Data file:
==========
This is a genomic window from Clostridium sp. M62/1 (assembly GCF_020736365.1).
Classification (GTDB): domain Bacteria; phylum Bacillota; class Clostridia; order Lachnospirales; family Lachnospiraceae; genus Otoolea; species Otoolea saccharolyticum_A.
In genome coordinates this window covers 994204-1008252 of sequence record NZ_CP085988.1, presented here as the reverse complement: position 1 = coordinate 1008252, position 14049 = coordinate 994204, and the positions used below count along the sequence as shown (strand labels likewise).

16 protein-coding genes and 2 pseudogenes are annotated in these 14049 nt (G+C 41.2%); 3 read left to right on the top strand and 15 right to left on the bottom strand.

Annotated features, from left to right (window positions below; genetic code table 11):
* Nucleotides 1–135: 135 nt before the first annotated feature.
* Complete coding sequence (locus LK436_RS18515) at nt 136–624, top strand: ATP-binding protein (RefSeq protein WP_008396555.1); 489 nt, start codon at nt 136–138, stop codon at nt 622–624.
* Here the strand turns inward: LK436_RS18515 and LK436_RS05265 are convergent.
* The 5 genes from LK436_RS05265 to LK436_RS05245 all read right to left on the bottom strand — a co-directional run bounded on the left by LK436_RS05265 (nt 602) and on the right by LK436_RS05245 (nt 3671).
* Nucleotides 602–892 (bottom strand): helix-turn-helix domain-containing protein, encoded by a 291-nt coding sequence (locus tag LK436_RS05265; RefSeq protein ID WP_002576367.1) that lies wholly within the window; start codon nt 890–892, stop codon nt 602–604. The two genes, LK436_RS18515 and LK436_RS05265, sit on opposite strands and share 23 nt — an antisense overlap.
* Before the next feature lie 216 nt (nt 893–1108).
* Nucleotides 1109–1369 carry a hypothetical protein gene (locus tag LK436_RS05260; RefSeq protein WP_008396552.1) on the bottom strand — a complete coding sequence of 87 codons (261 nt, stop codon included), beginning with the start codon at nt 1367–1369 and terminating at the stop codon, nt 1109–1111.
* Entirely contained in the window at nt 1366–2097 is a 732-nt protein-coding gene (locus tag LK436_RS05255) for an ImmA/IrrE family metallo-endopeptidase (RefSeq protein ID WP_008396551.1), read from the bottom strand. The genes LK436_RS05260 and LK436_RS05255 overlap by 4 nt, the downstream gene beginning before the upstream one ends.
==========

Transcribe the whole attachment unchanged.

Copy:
This is a genomic window from Clostridium sp. M62/1 (assembly GCF_020736365.1).
Classification (GTDB): domain Bacteria; phylum Bacillota; class Clostridia; order Lachnospirales; family Lachnospiraceae; genus Otoolea; species Otoolea saccharolyticum_A.
In genome coordinates this window covers 994204-1008252 of sequence record NZ_CP085988.1, presented here as the reverse complement: position 1 = coordinate 1008252, position 14049 = coordinate 994204, and the positions used below count along the sequence as shown (strand labels likewise).

16 protein-coding genes and 2 pseudogenes are annotated in these 14049 nt (G+C 41.2%); 3 read left to right on the top strand and 15 right to left on the bottom strand.

Annotated features, from left to right (window positions below; genetic code table 11):
* Nucleotides 1–135: 135 nt before the first annotated feature.
* Complete coding sequence (locus LK436_RS18515) at nt 136–624, top strand: ATP-binding protein (RefSeq protein WP_008396555.1); 489 nt, start codon at nt 136–138, stop codon at nt 622–624.
* Here the strand turns inward: LK436_RS18515 and LK436_RS05265 are convergent.
* The 5 genes from LK436_RS05265 to LK436_RS05245 all read right to left on the bottom strand — a co-directional run bounded on the left by LK436_RS05265 (nt 602) and on the right by LK436_RS05245 (nt 3671).
* Nucleotides 602–892 (bottom strand): helix-turn-helix domain-containing protein, encoded by a 291-nt coding sequence (locus tag LK436_RS05265; RefSeq protein ID WP_002576367.1) that lies wholly within the window; start codon nt 890–892, stop codon nt 602–604. The two genes, LK436_RS18515 and LK436_RS05265, sit on opposite strands and share 23 nt — an antisense overlap.
* Before the next feature lie 216 nt (nt 893–1108).
* Nucleotides 1109–1369 carry a hypothetical protein gene (locus tag LK436_RS05260; RefSeq protein WP_008396552.1) on the bottom strand — a complete coding sequence of 87 codons (261 nt, stop codon included), beginning with the start codon at nt 1367–1369 and terminating at the stop codon, nt 1109–1111.
* Entirely contained in the window at nt 1366–2097 is a 732-nt protein-coding gene (locus tag LK436_RS05255) for an ImmA/IrrE family metallo-endopeptidase (RefSeq protein ID WP_008396551.1), read from the bottom strand. The genes LK436_RS05260 and LK436_RS05255 overlap by 4 nt, the downstream gene beginning before the upstream one ends.